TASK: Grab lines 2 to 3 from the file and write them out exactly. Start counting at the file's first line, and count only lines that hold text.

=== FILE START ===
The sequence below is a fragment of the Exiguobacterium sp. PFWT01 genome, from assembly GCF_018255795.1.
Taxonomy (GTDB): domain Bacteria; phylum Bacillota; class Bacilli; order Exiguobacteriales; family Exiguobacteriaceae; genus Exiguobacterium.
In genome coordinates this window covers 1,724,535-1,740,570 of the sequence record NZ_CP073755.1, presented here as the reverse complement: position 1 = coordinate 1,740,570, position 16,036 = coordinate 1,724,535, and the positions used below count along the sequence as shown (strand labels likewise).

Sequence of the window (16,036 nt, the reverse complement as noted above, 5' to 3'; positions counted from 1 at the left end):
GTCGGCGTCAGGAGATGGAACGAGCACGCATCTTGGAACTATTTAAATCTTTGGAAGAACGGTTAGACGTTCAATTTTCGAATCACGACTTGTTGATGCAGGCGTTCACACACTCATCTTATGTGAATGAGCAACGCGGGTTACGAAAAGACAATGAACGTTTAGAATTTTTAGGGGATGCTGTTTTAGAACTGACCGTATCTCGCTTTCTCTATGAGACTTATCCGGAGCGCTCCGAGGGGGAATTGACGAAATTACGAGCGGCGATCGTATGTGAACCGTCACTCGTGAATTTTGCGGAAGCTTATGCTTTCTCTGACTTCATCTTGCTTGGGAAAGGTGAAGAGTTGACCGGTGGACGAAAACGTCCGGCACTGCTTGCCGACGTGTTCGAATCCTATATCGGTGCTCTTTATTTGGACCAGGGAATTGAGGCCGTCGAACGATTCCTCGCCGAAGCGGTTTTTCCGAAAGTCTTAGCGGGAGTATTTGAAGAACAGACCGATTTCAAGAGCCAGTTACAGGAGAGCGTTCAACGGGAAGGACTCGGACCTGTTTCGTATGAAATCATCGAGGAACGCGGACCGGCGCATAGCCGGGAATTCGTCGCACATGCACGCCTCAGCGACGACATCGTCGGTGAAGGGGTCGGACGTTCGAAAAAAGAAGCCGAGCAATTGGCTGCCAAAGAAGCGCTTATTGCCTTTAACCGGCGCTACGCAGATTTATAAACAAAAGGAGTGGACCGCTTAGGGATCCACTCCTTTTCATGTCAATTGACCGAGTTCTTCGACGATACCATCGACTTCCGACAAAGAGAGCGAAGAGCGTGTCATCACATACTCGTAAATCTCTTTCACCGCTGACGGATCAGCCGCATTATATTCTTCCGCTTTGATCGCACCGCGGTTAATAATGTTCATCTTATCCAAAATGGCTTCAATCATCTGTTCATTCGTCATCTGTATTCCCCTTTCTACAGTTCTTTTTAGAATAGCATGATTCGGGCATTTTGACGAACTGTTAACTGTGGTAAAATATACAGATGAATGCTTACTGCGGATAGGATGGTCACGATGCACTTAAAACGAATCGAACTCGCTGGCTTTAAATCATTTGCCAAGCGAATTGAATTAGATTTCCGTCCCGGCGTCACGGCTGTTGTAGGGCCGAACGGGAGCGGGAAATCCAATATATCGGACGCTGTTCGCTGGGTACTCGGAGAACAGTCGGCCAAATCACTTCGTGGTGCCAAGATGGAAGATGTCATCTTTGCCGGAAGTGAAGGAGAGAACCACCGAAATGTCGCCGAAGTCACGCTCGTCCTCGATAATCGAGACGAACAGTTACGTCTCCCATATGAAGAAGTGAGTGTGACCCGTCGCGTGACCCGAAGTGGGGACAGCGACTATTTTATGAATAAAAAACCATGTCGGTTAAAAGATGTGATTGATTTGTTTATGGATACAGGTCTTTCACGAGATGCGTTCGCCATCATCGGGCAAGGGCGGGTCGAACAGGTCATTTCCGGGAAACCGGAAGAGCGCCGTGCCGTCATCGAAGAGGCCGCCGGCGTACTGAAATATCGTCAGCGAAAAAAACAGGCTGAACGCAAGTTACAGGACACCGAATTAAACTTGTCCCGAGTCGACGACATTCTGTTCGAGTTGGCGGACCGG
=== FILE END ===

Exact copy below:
Taxonomy (GTDB): domain Bacteria; phylum Bacillota; class Bacilli; order Exiguobacteriales; family Exiguobacteriaceae; genus Exiguobacterium.
In genome coordinates this window covers 1,724,535-1,740,570 of the sequence record NZ_CP073755.1, presented here as the reverse complement: position 1 = coordinate 1,740,570, position 16,036 = coordinate 1,724,535, and the positions used below count along the sequence as shown (strand labels likewise).